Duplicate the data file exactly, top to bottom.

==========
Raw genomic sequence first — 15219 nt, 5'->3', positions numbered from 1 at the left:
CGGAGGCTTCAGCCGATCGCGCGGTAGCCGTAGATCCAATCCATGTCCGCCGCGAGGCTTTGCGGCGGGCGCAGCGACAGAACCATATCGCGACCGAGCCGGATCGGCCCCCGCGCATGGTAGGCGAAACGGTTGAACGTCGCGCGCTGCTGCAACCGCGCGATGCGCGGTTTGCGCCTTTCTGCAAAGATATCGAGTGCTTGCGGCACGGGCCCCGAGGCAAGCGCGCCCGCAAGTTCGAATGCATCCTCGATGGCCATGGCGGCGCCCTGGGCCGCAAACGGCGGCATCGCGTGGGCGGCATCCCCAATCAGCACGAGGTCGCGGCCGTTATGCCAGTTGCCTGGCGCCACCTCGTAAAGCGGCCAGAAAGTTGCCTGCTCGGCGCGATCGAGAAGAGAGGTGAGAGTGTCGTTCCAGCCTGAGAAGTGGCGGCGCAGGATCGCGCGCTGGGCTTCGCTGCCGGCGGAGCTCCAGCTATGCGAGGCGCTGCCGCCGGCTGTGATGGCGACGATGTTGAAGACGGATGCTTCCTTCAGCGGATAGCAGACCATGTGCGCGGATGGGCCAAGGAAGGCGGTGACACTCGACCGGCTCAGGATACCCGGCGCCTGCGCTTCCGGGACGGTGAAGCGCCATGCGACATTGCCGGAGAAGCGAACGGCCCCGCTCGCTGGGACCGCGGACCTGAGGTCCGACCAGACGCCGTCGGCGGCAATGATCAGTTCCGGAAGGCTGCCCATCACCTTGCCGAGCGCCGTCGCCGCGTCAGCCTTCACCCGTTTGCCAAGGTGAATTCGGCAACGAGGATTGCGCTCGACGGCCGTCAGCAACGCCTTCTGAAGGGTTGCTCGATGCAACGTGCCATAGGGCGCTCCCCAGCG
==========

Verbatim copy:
Raw genomic sequence first — 15219 nt, 5'->3', positions numbered from 1 at the left:
CGGAGGCTTCAGCCGATCGCGCGGTAGCCGTAGATCCAATCCATGTCCGCCGCGAGGCTTTGCGGCGGGCGCAGCGACAGAACCATATCGCGACCGAGCCGGATCGGCCCCCGCGCATGGTAGGCGAAACGGTTGAACGTCGCGCGCTGCTGCAACCGCGCGATGCGCGGTTTGCGCCTTTCTGCAAAGATATCGAGTGCTTGCGGCACGGGCCCCGAGGCAAGCGCGCCCGCAAGTTCGAATGCATCCTCGATGGCCATGGCGGCGCCCTGGGCCGCAAACGGCGGCATCGCGTGGGCGGCATCCCCAATCAGCACGAGGTCGCGGCCGTTATGCCAGTTGCCTGGCGCCACCTCGTAAAGCGGCCAGAAAGTTGCCTGCTCGGCGCGATCGAGAAGAGAGGTGAGAGTGTCGTTCCAGCCTGAGAAGTGGCGGCGCAGGATCGCGCGCTGGGCTTCGCTGCCGGCGGAGCTCCAGCTATGCGAGGCGCTGCCGCCGGCTGTGATGGCGACGATGTTGAAGACGGATGCTTCCTTCAGCGGATAGCAGACCATGTGCGCGGATGGGCCAAGGAAGGCGGTGACACTCGACCGGCTCAGGATACCCGGCGCCTGCGCTTCCGGGACGGTGAAGCGCCATGCGACATTGCCGGAGAAGCGAACGGCCCCGCTCGCTGGGACCGCGGACCTGAGGTCCGACCAGACGCCGTCGGCGGCAATGATCAGTTCCGGAAGGCTGCCCATCACCTTGCCGAGCGCCGTCGCCGCGTCAGCCTTCACCCGTTTGCCAAGGTGAATTCGGCAACGAGGATTGCGCTCGACGGCCGTCAGCAACGCCTTCTGAAGGGTTGCTCGATGCAACGTGCCATAGGGCGCTCCCCAGCG